Brisbane, Australia -- A bizarre bible cult, which advocates beating children before they are old enough to walk, is recruiting in Queensland. Sources say it plans to set up at Maleny on the Sunshine Coast. Twelve Tribes mission, also called Messianic Communities, runs a catering at the annual Woodford Folk Festival. Promoting a stress-free lifestyle, the group is attractive to teenagers and young adults.
But the parent cult has a lengthy court history of child abuse and abduction in the United States. In one high profile case, Darlyn Church, 13 claimed she was stripped to her underwear and given a seven hour "scourging" with a cane. Defecting senior members Michael Painter and James Howell have claimed some have been beaten almost to the point of death. US authorities have discovered infants who died at childbirth, buried on cult property. Child deaths, often through negligence, go unreported.
Their treatment of children makes Twelve Tribes a favorite subject for US documentary makers. Cult children are not allowed toys, pets, or bicycles and are schooled on site. They can be beaten for showing emotion, imagination, for playing make-believe, for not responding on the first command and even crying. Children are taught to love their beatings and neglecting to discipline a child is regarded as an act of hatred.
"It (the discipline) was from people who wanted to cleanse me from what I had done and wanted to forgive me for it," one American child says on film. "I see now it totally changed my whole personality."
The Sunday Mail was told the cult was planning communities at Maleny, Sydney, Melbourne and in northern NSW. It recently began building on a 9 acre site at Picton, about 70 km southwest of and it owns 445 acres at Bigga, west of Sydney. Cult expert Jan Groeveld said the Australian group had almost doubled in a year. He has heard of at least two Queensland families who are involved and he suspects there are more.
A visitor to the Picton community said toddlers were taught to hold their hands out to be beaten and were hit more if they cried. "David," a visitor to the Picton community who did not want to be identified, said children were lashed up to six times with a 1 m cane. In some cases the beatings were repeated 20 times a day - even for a two year old. "The rod is forceful enough to cause pain. But I think what hurts me more is that the child's spirit is broken," David said.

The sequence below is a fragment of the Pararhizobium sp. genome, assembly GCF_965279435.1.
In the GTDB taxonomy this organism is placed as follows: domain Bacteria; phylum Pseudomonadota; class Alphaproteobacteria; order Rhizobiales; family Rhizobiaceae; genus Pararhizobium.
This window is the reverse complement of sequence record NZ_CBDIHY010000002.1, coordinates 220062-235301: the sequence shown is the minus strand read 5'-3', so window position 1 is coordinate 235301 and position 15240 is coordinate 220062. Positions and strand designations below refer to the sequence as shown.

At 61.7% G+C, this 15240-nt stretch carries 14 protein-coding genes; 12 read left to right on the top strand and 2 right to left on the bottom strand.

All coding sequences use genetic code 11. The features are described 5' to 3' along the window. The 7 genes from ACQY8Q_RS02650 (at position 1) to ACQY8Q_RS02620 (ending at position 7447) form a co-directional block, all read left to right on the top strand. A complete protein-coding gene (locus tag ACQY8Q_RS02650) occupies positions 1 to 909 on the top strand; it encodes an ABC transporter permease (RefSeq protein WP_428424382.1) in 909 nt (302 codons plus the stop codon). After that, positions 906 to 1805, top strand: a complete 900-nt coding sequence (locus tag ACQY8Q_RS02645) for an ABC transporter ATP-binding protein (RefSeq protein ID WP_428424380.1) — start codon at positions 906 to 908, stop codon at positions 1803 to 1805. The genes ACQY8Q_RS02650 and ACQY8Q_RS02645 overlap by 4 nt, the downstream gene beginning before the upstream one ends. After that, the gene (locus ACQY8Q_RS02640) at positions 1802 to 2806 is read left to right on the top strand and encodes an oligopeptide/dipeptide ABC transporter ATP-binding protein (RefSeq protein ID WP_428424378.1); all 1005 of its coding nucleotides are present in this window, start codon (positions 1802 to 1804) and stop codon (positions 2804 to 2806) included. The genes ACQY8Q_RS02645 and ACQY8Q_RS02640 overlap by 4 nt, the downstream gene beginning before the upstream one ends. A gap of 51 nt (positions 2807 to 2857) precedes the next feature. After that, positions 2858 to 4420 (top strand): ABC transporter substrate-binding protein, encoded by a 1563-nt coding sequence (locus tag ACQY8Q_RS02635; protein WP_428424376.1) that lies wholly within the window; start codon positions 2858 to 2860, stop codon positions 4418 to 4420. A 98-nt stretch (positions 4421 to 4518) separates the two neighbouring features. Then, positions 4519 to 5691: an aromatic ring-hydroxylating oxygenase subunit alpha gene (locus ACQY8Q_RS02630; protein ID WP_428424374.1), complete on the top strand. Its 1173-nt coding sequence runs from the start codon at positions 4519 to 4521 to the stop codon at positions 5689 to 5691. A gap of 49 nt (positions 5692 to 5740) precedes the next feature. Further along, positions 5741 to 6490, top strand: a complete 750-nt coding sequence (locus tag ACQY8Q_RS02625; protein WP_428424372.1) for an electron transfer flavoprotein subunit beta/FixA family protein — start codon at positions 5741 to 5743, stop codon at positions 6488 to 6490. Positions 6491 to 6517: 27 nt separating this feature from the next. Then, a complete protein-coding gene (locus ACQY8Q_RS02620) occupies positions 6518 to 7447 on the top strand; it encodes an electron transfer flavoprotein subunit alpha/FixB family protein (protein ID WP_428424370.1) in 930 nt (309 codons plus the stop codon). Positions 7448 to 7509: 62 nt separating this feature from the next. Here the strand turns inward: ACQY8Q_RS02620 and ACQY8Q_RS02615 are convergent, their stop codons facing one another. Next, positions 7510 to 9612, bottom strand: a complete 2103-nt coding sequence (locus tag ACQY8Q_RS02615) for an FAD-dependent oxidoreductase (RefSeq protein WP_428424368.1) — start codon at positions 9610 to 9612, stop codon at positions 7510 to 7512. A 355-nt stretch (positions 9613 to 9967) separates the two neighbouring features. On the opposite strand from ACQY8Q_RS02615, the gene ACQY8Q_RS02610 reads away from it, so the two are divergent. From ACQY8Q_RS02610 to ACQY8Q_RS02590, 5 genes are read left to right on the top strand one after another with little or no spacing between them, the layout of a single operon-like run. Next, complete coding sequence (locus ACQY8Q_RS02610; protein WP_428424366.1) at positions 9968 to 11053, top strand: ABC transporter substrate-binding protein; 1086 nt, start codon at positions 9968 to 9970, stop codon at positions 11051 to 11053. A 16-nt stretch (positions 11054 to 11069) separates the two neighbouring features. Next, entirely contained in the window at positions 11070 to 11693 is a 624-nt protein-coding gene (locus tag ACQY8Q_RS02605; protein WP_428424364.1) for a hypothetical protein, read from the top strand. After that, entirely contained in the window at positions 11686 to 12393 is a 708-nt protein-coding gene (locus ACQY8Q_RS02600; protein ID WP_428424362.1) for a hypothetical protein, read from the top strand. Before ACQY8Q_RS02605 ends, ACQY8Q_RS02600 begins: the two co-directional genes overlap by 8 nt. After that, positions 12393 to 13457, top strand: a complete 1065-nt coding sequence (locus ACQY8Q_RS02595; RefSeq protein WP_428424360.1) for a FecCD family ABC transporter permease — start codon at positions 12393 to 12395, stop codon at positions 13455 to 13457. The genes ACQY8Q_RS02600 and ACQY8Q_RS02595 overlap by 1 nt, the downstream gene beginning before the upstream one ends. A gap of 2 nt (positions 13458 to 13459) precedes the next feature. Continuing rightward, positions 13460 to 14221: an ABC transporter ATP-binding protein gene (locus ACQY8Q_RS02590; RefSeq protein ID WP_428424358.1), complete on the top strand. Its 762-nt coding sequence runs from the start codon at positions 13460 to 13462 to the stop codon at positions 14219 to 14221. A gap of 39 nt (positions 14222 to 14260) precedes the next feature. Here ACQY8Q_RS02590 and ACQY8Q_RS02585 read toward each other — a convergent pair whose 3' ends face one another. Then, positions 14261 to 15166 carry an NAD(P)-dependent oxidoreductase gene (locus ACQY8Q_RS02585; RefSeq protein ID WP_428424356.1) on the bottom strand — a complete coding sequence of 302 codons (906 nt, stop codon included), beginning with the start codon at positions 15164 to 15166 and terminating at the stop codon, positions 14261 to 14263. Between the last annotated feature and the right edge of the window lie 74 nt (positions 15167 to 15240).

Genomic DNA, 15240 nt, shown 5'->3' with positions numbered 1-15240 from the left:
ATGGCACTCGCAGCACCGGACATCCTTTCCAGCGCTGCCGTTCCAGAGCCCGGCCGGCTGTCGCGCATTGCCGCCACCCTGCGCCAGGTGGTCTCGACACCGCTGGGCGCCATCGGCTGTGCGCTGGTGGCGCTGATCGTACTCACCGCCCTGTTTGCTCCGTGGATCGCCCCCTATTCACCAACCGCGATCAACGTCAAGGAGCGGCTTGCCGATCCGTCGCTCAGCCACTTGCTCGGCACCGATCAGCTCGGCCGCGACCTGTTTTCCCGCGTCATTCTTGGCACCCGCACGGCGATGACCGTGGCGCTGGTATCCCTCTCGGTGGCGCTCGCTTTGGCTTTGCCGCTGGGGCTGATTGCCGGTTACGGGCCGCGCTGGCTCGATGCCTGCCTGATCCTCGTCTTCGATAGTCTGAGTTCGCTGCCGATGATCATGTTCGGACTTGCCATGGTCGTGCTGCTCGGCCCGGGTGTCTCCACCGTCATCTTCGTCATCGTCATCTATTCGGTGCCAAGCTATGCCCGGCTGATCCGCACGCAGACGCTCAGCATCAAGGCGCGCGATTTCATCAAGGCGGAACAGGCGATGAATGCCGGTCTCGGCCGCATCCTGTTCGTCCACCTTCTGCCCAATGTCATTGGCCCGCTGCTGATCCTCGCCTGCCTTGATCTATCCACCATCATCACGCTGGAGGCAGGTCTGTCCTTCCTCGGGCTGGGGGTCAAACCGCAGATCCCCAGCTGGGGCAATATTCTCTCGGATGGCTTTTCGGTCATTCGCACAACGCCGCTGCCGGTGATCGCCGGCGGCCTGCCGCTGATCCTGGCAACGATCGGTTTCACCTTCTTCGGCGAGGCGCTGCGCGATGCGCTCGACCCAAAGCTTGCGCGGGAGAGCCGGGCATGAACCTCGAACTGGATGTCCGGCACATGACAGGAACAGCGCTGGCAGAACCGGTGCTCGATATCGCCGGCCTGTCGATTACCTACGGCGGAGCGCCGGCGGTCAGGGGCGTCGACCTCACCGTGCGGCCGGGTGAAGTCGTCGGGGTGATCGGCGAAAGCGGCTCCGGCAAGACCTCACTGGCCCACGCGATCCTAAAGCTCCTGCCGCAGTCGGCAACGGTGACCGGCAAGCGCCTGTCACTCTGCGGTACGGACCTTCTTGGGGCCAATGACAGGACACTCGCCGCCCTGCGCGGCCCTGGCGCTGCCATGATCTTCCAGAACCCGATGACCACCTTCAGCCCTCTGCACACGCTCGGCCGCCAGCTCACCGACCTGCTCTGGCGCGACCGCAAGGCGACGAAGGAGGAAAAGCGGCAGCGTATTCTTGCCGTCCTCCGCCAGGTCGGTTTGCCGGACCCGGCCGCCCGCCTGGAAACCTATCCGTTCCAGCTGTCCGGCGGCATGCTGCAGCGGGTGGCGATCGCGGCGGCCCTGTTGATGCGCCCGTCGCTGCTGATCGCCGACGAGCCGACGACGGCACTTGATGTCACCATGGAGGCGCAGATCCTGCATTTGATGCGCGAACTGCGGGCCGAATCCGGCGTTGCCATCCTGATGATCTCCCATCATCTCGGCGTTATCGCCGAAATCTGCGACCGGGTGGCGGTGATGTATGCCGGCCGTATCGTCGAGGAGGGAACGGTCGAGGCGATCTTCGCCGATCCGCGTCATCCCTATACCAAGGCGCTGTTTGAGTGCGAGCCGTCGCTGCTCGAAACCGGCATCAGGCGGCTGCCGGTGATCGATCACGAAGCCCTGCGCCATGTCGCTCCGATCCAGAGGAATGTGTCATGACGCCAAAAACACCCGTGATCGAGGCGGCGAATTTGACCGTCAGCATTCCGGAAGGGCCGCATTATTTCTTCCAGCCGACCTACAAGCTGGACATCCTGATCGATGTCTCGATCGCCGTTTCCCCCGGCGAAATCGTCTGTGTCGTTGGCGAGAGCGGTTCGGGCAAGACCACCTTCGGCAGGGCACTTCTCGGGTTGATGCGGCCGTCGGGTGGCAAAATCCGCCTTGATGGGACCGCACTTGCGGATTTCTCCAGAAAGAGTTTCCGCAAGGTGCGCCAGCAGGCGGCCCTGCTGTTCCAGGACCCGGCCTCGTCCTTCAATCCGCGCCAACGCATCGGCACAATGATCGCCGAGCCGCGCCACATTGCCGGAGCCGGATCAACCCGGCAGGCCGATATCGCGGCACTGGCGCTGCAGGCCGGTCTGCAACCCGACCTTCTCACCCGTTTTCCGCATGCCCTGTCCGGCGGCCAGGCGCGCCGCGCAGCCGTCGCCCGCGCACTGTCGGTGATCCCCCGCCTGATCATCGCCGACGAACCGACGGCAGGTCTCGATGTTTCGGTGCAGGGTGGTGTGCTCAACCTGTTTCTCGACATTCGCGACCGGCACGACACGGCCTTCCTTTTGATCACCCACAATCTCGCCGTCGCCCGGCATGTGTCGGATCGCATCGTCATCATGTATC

The cult is based on strict Old Testament teachings and is led by Elbert Eugene Spriggs, a former American school counselor who claims a special relationship with God. The four times married Spriggs is called Yoneq- Hebrew for "young sapling or sprout." His teachings promote anti-Semitism and racist views about black people.
Spriggs cult began in Tennessee in the 1970s and now has more than 28 communities in the USA, Canada, France, Germany, Spain, Brazil, Argentina, Great Britain and Australia.
TV, newspapers, radio, magazines, caffeine, alcohol and tobacco are banned. Births are at home, children are not inoculated and followers are told to avoid medication and hospitals. They attend prayer meetings morning and night, sing and dance, and eat organic food. They make money through cottage industries. Members sell their homes, leave their jobs and sign over their life savings. Followers strictly obey elders and women strictly obey men. But they are all free to lie to non believers because they are not "obligated to tell the devil the truth."
Bob Pardon, director of the US based New England Institute of Religious Research, has studied the cult for five years and has visited the US community. Children cannot use their imagination and they can be disciplined if they are doing that. They cannot fantasize. "So a little girl would never have a doll to play with because that is a fantasy world. Little boys wouldn't have a truck to run around in the dirt because they have to stay 'rooted in reality.' "
"A parent usually does the whippings but because this is a communal group, other adults can discipline children." He said Spriggs proclaimed the Christian church died in the first century and there was no true church until he came on the scene in 1972. "They have to replant geographically the twelve tribes of Israel on the earth or Yahshua (Christ) cannot come back," Pardon said.
The 70 member group at Picton runs cottage industries - including candle making, a mobile cafe, specialty bread, house painting, plumbing, demolition, landscaping and electrical work - at the Peppercorn Creek Farm.
"When they do the big festivals, everyone works 20 hours a day up to five weeks straight, there's a lot of sleep deprivation and that helps control them, David said. "They do the Woodford Folk Festival at Maleny, the Easter Show and the cafe is catering for a trial at the Olympics. (Sydney Olympics could not conform this), the cafes don't really make money. It's more evangelism. If they bring back one disciple they're happy. A lot of young people - 18, 19, and 20 year olds -- are joining up." David said Spriggs was expected to visit Australia soon. "They're keen to have something up around Maleney." The Picton group would not comment.
Some quotes from leader Elbert Eugene Spriggs